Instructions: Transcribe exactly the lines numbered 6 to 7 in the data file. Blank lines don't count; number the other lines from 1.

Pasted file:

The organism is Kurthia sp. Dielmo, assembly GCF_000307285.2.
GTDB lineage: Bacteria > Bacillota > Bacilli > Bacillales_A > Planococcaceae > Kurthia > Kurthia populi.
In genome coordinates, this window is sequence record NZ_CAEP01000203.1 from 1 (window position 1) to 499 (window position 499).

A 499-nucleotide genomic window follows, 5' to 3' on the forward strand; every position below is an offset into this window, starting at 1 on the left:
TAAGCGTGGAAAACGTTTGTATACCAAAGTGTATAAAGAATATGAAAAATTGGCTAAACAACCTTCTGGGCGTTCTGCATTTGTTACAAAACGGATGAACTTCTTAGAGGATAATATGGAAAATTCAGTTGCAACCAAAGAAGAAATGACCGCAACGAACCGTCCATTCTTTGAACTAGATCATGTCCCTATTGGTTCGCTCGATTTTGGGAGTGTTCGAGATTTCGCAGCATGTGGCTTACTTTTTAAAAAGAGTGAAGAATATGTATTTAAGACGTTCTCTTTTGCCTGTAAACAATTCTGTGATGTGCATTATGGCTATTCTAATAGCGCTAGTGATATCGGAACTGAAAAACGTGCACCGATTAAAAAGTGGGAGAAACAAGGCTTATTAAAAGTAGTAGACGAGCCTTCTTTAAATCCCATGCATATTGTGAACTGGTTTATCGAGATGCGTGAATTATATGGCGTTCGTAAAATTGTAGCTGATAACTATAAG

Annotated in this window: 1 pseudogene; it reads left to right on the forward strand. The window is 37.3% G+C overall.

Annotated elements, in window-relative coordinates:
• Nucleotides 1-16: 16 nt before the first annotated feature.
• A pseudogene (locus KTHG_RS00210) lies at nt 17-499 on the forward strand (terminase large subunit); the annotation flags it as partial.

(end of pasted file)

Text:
Annotated in this window: 1 pseudogene; it reads left to right on the forward strand. The window is 37.3% G+C overall.

Annotated elements, in window-relative coordinates: